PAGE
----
Tips to Travel Safely and Enjoyably with Kids
Whether you’re a veteran parent or new to the job, brush up on traveling safely—and enjoyably—when the kids are in tow.
Have a safe and stress-free family trip with these tips for on-the-road travel.
According to The National Highway Traffic Safety Administration (NHTSA), three out of four children in safety seats are not properly secured, and not every child seat works in every car or truck. Here are ways to ensure the integrity of your seat installation.
- Have your child seat inspected. Parents should attend a seat checkup every year, says Torine Brooks Creppy, Executive Director of Safe Kids Buckle Up at Safe Kids USA. Find a car seat inspection station near you with help from NHTSA.
- Don’t buy a child seat unless you can return it if it doesn’t fit in your vehicle.
- Pick the best seat. Complete a side-by-side comparison of child seats using the NHTSA’s Child Safety Seat Ease of Use Ratings.
- Understand LATCH. By law, new vehicles sold in the United States are required to have the “LATCH” system, which stands for “Lower Anchors and Tethers for Children.” It is meant to simplify child seat installation because it does not use the vehicle’s seat belts. Unfortunately, LATCH is not a cure-all. Not all LATCH systems in vehicles and on safety seats are the same. Also, LATCH isn’t for kids weighing over 48 pounds (or for a combined total of 65 pounds including the child and seat). Review your owner’s manual and child safety seat instructions for information about the maximum allowable weight.
- Beware winding devices. Experts advise against using winding devices to tighten the belts around child seats. A too-tight seat belt can’t stretch as needed in a crash.
Many parents don’t realize that anything not securely restrained inside a car may become a dangerous projectile in a crash or during evasive driving maneuvers. Projectiles can include:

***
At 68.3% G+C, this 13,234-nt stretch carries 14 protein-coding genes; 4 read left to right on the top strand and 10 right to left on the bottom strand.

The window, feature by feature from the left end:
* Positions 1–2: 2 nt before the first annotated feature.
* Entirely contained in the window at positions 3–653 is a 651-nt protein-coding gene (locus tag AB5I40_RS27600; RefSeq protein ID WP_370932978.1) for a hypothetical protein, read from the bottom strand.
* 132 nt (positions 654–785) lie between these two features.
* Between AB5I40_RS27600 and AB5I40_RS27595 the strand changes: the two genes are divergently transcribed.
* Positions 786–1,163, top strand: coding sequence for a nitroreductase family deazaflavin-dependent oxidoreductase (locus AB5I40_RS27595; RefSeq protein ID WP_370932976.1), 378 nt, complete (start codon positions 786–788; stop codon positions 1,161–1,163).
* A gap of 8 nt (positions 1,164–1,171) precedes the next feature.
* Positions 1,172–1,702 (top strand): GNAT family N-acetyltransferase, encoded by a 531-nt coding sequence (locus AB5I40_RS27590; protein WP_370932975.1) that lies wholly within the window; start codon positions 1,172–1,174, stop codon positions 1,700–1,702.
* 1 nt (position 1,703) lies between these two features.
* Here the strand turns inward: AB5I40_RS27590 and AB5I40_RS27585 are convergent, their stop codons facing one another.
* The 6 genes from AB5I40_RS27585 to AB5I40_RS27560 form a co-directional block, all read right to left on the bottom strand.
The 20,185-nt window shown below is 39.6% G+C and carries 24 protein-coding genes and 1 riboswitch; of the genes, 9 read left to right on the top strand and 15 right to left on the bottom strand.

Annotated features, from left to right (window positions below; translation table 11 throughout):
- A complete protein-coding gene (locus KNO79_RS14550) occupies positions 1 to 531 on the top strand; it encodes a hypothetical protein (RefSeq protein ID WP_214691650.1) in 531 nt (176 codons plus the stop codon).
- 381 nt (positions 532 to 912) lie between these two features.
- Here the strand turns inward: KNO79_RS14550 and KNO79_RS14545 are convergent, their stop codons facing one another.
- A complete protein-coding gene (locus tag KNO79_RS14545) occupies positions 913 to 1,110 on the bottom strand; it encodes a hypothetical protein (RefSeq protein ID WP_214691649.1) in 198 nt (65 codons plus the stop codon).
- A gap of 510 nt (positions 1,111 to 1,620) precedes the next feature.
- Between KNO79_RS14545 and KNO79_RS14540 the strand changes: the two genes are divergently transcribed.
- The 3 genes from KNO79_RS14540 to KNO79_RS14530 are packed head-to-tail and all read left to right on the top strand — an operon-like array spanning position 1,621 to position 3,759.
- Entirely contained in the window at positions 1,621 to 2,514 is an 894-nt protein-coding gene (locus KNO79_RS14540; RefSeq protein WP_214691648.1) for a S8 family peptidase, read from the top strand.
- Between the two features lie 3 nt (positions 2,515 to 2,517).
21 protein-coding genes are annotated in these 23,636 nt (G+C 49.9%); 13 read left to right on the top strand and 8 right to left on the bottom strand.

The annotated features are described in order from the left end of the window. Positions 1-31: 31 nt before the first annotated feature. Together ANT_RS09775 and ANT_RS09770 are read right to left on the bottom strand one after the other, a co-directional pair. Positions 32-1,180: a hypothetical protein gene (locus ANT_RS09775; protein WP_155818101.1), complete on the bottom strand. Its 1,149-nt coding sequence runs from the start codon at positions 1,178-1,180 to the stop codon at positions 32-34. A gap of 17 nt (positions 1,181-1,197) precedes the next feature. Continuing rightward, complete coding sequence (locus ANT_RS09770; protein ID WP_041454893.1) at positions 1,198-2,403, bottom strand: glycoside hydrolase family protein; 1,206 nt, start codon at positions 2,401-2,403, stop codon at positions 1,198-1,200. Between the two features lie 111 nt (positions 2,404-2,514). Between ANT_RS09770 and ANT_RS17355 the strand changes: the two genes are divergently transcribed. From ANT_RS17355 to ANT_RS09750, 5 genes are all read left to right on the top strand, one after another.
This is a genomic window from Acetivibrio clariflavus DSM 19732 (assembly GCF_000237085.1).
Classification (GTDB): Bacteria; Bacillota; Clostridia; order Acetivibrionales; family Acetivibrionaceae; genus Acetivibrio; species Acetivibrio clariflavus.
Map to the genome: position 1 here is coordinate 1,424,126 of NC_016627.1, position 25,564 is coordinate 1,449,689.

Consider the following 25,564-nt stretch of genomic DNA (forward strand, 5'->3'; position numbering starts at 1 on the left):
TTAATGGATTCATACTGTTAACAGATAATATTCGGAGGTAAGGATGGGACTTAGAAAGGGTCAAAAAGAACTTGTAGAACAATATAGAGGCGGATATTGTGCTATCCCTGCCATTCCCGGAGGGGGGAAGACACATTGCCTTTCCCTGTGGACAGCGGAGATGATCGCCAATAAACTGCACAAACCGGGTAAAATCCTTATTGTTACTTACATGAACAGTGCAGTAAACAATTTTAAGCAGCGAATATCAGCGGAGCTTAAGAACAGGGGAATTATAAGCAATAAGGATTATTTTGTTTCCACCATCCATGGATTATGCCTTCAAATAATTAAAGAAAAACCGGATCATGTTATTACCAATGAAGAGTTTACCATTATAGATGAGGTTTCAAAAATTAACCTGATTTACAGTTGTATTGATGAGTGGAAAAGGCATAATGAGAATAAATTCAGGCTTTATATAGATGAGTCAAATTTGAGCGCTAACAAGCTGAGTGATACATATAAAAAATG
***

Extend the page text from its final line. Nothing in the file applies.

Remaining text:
- Small items: Even small items can be dangerous as this example shows: Multiply the weight of an object by a vehicle’s speed. A flying 6-pound toy has an effective weight of 240 pounds when a car stops suddenly from 40 mph.
- Other passengers: Adults need to buckle up, too. In a crash, unrestrained riders could injure or crush kids who themselves were properly secured.
- Snacks: An unexpected bump or sharp turn could cause food to catch in a child’s throat.
These products may be handy additions to your vehicle. Some are available in new vehicles; some can be retrofit in others.
- See more with a back-up camera. This camera activates when the vehicle is in reverse, showing objects and children who may be in your blind spot.
- Ride comfortably with sun shades. These may help lower temperature, eyestrain and stress. Avoid locations that block the driver’s view and choose the most secure mounting possible.
- Alert others with a parking alarm. These activate as you approach people or objects out of your field of view.
- Entertain the kids with video or DVD theaters. Kits are available to fit these media players and screens overhead or in a console.
Your traveling experience may be more pleasant if the little ones are occupied. Try these tricks:
- Set aside toys specifically for trips. That way they’ll seem special and new, even if used on a previous excursion. Avoid hard, sharp toys that may be dangerous in a crash.
- Play a game. Have one child count green cars while another tallies up blue ones, or pick a distant state and watch for license plates.
- Schedule longer trips when younger children are likely to sleep.
- Vary DVDs, CDs and audio tapes by borrowing from the library.